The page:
Global Markets - U.S. stocks edge up on defense, healthcare gains; pound firms
By Caroline Valetkevitch NEW YORK (Reuters) - Gains in defense shares as well as healthcare helped to keep U.S. stocks in positive territory on Thursday, while an end to the latest chapter in Britain's exit from the European Union, Prime Minister Theresa May's defeat of a confidence vote, lifted sterling. S&P 500 industrials rose, led by defense contractors Lockheed Martin and Northrop Grumman , after U.S.
By Caroline Valetkevitch
NEW YORK (Reuters) - Gains in defense shares as well as healthcare helped to keep U.S. stocks in positive territory on Thursday, while an end to the latest chapter in Britain's exit from the European Union, Prime Minister Theresa May's defeat of a confidence vote, lifted sterling.
S&P 500 industrials <.SPLRCI> rose, led by defense contractors Lockheed Martin
Also among sectors with the biggest gains were materials <.SPLRCM> and health care <.SPXHC>, a sector that has been a laggard this year after having outperformed all other major S&P sectors in 2018.
"Stocks have been supported this year by a lot of rebalancing that's going on. There is a ritual in the stock market of buying what was down the most or selling what was up the most the prior year," said John Augustine, chief investment officer for Huntington Private Bank in Cincinnati.
Those gains helped to offset declines in other areas. Morgan Stanley
Investors have also begun to worry that the U.S. government shutdown is taking a toll on the U.S. economy. White House economic adviser Kevin Hassett said the shutdown would shave 0.13 percent off quarterly economic growth for each week that it continues.
The Dow Jones Industrial Average <.DJI> rose 17.53 points, or 0.07 percent, to 24,224.69, the S&P 500 <.SPX> gained 8.52 points, or 0.33 percent, to 2,624.62 and the Nasdaq Composite <.IXIC> added 19.31 points, or 0.27 percent, to 7,054.00.
The pan-European STOXX 600 index <.STOXX> rose 0.04 percent and MSCI's gauge of stocks across the globe <.MIWD00000PUS> gained 0.20 percent.
Some investors took heart from Beijing's confirmation that Chinese Vice Premier Liu He will head to the United States on Jan. 30 for more negotiations with Washington. Recent talks to resolve a protracted trade battle between the U.S. and China brought little progress.
Adding to concerns was legislation introduced by U.S. lawmakers on Wednesday that would ban the sale of U.S. chips or other components to Huawei
That came shortly before the Wall Street Journal reported federal prosecutors were investigating allegations that Huawei stole trade secrets from U.S. businesses.
European banks tumbled <.SX7E> after France's Societe Generale
As expected, British Prime Minister May narrowly won a confidence vote late Wednesday and invited other party leaders for talks to try to break the impasse on a Brexit agreement.
An outline for a Brexit Plan B https://reut.rs/2TVKYfe is due by next Monday and markets are currently assuming that with no easy way forward for May she will have to extend the date of Britain's exit from the European Union past the scheduled March 29.
"Risk assets are performing well as of late, despite what's happening with the Brexit situation. The confidence vote was a positive step for May," said Charlie Ripley, senior investment strategist at Allianz Investment Management in Minneapolis.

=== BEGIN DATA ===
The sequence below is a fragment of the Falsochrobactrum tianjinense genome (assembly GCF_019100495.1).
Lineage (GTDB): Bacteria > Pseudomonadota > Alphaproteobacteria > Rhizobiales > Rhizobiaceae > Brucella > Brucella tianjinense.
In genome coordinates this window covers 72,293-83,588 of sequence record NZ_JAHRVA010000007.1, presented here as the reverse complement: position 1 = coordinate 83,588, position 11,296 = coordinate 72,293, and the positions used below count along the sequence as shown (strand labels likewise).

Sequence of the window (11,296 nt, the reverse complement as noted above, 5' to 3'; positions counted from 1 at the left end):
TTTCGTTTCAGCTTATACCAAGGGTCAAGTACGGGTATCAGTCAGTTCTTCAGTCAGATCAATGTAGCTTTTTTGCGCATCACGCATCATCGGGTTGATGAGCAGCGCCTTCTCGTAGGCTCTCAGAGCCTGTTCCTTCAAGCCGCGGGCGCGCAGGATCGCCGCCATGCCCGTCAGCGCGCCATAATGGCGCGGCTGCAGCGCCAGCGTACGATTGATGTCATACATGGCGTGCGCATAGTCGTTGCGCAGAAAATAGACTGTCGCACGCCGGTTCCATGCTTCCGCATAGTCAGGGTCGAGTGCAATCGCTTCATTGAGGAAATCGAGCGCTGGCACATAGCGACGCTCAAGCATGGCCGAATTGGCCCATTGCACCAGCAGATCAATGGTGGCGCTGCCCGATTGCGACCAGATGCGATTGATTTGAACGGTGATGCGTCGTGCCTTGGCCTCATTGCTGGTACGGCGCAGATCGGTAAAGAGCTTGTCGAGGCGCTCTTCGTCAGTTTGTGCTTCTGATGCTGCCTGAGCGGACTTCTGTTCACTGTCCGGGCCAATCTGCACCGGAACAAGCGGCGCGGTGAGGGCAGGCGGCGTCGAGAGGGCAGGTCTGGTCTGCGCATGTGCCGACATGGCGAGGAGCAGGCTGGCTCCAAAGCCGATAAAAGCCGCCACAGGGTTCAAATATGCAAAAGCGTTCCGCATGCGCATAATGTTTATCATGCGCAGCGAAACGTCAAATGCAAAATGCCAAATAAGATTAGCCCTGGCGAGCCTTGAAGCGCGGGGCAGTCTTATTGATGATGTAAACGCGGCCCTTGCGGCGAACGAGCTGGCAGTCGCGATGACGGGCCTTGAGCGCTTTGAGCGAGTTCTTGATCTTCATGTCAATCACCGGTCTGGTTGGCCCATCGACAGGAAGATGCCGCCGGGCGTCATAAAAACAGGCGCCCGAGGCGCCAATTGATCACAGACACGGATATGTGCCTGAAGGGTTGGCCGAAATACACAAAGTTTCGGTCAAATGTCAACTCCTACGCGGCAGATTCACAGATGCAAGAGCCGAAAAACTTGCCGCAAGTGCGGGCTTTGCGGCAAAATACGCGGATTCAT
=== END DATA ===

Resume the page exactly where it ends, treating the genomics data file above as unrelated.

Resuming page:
U.S. Treasury yields ticked up as better-than-expected economic data offset the trade tensions between China and the United States, holding down safe-haven bids for U.S. government debt.
Benchmark 10-year notes
Oil prices fell after U.S. crude production neared an unprecedented 12 million barrels per day.
Asia stock markets https://tmsnrt.rs/2zpUAr4
Asia-Pacific valuations https://tmsnrt.rs/2Dr2BQA
The chips (makers) are down https://tmsnrt.rs/2HieTMX
World FX rates in 2019 http://tmsnrt.rs/2egbfVh
(Additional reporting by Medha Singh and Amy Caren Daniel in Bengaluru, April Joyner in New York, and Marc Jones in London; Editing by Bernadette Baum and Steve Orlofsky)
This story has not been edited by Firstpost staff and is generated by auto-feed.
By Robin Emmott and John Irish | BRUSSELS/PARIS BRUSSELS/PARIS France and Germany will agree to a U.S. plan for NATO to take a bigger role in the fight against Islamic militants at a meeting with President Donald Trump on Thursday, but insist the move is purely symbolic, four senior European diplomats said.The decision to allow the North Atlantic Treaty Organization to join the coalition against Islamic State in Syria and Iraq follows weeks of pressure on the two allies, who are wary of NATO confronting Russia in Syria and of alienating Arab countries who see NATO as pushing a pro-Western agenda."NATO as an institution will join the coalition," said one senior diplomat involved in the discussions. "The question is whether this just a symbolic gesture to the United States
BEIJING Chinese President Xi Jinping on Wednesday called for greater efforts to make the country's navy a world class one, strong in operations on, below and above the surface, as it steps up its ability to project power far from its shores.China's navy has taken an increasingly prominent role in recent months, with a rising star admiral taking command, its first aircraft carrier sailing around self-ruled Taiwan and a new aircraft carrier launched last month.With President Donald Trump promising a US shipbuilding spree and unnerving Beijing with his unpredictable approach on hot button issues including Taiwan and the South and East China Seas, China is pushing to narrow the gap with the U.S. Navy.Inspecting navy headquarters, Xi said the navy should "aim for the top ranks in the world", the Defence Ministry said in a statement about his visit."Building a strong and modern navy is an important mark of a top ranking global military," the ministry paraphrased Xi as saying.